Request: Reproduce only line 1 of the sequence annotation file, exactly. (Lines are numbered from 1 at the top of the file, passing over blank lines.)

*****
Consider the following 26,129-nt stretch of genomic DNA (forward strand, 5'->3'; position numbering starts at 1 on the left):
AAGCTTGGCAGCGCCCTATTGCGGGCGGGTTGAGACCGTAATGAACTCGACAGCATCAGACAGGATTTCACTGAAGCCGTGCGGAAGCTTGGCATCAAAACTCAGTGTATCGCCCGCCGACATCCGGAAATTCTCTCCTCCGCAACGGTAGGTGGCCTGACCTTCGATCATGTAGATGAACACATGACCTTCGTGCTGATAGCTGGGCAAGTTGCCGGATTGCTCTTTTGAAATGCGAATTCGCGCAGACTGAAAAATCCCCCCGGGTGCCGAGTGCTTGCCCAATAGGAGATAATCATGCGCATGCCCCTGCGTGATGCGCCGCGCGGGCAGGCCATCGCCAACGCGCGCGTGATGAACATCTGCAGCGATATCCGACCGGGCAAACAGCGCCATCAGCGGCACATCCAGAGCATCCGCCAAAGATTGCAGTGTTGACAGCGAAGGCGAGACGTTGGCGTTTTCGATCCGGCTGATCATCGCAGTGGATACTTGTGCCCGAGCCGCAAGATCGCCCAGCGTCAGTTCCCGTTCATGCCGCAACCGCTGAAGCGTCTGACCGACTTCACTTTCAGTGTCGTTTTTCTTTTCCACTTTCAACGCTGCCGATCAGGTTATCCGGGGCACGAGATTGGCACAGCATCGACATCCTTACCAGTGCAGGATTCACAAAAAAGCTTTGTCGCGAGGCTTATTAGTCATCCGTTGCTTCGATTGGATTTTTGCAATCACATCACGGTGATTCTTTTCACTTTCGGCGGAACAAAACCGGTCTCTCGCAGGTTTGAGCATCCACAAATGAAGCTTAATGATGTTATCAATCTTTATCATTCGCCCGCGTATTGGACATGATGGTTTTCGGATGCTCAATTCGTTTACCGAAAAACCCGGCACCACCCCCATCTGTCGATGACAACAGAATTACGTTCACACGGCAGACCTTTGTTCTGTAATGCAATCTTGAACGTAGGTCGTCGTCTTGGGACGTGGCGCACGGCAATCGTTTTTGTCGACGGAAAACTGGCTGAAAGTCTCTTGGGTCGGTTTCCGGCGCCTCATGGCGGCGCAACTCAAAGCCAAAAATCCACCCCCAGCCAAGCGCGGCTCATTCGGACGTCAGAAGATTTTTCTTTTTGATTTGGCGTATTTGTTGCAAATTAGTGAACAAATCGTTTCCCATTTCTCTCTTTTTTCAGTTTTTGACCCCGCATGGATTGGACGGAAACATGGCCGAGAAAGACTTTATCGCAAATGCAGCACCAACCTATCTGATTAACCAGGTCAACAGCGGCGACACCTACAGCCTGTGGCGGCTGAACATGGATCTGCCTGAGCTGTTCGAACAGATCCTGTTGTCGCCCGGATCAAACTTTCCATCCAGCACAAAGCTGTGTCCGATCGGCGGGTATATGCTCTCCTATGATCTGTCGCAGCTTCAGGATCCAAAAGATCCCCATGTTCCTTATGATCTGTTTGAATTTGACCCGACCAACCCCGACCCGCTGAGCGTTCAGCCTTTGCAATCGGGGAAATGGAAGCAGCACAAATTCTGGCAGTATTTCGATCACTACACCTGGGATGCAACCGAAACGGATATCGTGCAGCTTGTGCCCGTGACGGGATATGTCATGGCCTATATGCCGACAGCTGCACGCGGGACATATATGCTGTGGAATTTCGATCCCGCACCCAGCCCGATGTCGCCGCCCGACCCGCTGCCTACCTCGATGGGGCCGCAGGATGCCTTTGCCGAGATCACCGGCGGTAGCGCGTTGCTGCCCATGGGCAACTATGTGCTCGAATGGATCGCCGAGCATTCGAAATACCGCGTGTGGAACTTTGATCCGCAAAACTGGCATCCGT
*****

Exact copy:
Consider the following 26,129-nt stretch of genomic DNA (forward strand, 5'->3'; position numbering starts at 1 on the left):